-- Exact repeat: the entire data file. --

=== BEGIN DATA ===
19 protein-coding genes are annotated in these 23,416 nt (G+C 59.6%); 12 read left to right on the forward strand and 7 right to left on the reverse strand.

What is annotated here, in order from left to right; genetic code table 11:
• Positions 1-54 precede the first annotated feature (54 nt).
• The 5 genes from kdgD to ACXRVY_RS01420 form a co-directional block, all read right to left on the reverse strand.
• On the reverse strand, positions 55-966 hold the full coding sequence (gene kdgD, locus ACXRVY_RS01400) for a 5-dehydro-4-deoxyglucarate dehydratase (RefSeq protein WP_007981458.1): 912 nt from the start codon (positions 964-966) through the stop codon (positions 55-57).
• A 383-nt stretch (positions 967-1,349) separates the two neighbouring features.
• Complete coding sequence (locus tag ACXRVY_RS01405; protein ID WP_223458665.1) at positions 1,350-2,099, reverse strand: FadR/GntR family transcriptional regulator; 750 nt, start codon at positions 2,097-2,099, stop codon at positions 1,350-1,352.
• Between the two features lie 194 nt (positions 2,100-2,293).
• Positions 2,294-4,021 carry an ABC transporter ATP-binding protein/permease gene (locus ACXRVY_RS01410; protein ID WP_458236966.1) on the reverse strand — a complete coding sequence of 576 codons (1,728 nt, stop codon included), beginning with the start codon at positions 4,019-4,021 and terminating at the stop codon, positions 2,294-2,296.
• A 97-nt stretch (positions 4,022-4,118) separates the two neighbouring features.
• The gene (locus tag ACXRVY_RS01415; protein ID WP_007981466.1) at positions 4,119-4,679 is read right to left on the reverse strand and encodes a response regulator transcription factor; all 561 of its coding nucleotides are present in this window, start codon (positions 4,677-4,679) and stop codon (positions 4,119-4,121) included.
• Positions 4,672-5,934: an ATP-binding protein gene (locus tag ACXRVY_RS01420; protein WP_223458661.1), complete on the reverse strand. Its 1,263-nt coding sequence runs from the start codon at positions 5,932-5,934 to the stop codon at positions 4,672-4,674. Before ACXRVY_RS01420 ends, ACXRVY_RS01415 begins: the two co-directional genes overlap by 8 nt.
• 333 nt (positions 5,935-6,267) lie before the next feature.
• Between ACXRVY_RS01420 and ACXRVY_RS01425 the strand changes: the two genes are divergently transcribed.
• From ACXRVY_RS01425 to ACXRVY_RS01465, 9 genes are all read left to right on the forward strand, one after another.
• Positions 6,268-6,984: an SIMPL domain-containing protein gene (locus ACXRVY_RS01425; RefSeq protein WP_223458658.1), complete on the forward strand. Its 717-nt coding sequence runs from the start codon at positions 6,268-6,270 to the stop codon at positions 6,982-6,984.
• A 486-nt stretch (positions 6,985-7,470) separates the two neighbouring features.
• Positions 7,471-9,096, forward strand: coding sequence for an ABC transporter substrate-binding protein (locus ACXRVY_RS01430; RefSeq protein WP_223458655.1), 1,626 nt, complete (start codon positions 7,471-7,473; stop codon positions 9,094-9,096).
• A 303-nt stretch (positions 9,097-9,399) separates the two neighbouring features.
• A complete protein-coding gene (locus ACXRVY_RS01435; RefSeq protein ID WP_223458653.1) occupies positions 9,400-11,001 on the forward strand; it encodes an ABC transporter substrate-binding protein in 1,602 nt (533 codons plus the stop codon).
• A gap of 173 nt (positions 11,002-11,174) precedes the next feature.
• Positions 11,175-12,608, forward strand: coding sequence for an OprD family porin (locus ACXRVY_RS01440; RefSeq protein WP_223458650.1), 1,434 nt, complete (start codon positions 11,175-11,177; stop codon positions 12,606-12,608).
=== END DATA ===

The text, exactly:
19 protein-coding genes are annotated in these 23,416 nt (G+C 59.6%); 12 read left to right on the forward strand and 7 right to left on the reverse strand.

What is annotated here, in order from left to right; genetic code table 11:
• Positions 1-54 precede the first annotated feature (54 nt).
• The 5 genes from kdgD to ACXRVY_RS01420 form a co-directional block, all read right to left on the reverse strand.
• On the reverse strand, positions 55-966 hold the full coding sequence (gene kdgD, locus ACXRVY_RS01400) for a 5-dehydro-4-deoxyglucarate dehydratase (RefSeq protein WP_007981458.1): 912 nt from the start codon (positions 964-966) through the stop codon (positions 55-57).
• A 383-nt stretch (positions 967-1,349) separates the two neighbouring features.
• Complete coding sequence (locus tag ACXRVY_RS01405; protein ID WP_223458665.1) at positions 1,350-2,099, reverse strand: FadR/GntR family transcriptional regulator; 750 nt, start codon at positions 2,097-2,099, stop codon at positions 1,350-1,352.
• Between the two features lie 194 nt (positions 2,100-2,293).
• Positions 2,294-4,021 carry an ABC transporter ATP-binding protein/permease gene (locus ACXRVY_RS01410; protein ID WP_458236966.1) on the reverse strand — a complete coding sequence of 576 codons (1,728 nt, stop codon included), beginning with the start codon at positions 4,019-4,021 and terminating at the stop codon, positions 2,294-2,296.
• A 97-nt stretch (positions 4,022-4,118) separates the two neighbouring features.
• The gene (locus tag ACXRVY_RS01415; protein ID WP_007981466.1) at positions 4,119-4,679 is read right to left on the reverse strand and encodes a response regulator transcription factor; all 561 of its coding nucleotides are present in this window, start codon (positions 4,677-4,679) and stop codon (positions 4,119-4,121) included.
• Positions 4,672-5,934: an ATP-binding protein gene (locus tag ACXRVY_RS01420; protein WP_223458661.1), complete on the reverse strand. Its 1,263-nt coding sequence runs from the start codon at positions 5,932-5,934 to the stop codon at positions 4,672-4,674. Before ACXRVY_RS01420 ends, ACXRVY_RS01415 begins: the two co-directional genes overlap by 8 nt.
• 333 nt (positions 5,935-6,267) lie before the next feature.
• Between ACXRVY_RS01420 and ACXRVY_RS01425 the strand changes: the two genes are divergently transcribed.
• From ACXRVY_RS01425 to ACXRVY_RS01465, 9 genes are all read left to right on the forward strand, one after another.
• Positions 6,268-6,984: an SIMPL domain-containing protein gene (locus ACXRVY_RS01425; RefSeq protein WP_223458658.1), complete on the forward strand. Its 717-nt coding sequence runs from the start codon at positions 6,268-6,270 to the stop codon at positions 6,982-6,984.
• A 486-nt stretch (positions 6,985-7,470) separates the two neighbouring features.
• Positions 7,471-9,096, forward strand: coding sequence for an ABC transporter substrate-binding protein (locus ACXRVY_RS01430; RefSeq protein WP_223458655.1), 1,626 nt, complete (start codon positions 7,471-7,473; stop codon positions 9,094-9,096).
• A 303-nt stretch (positions 9,097-9,399) separates the two neighbouring features.
• A complete protein-coding gene (locus ACXRVY_RS01435; RefSeq protein ID WP_223458653.1) occupies positions 9,400-11,001 on the forward strand; it encodes an ABC transporter substrate-binding protein in 1,602 nt (533 codons plus the stop codon).
• A gap of 173 nt (positions 11,002-11,174) precedes the next feature.
• Positions 11,175-12,608, forward strand: coding sequence for an OprD family porin (locus ACXRVY_RS01440; RefSeq protein WP_223458650.1), 1,434 nt, complete (start codon positions 11,175-11,177; stop codon positions 12,606-12,608).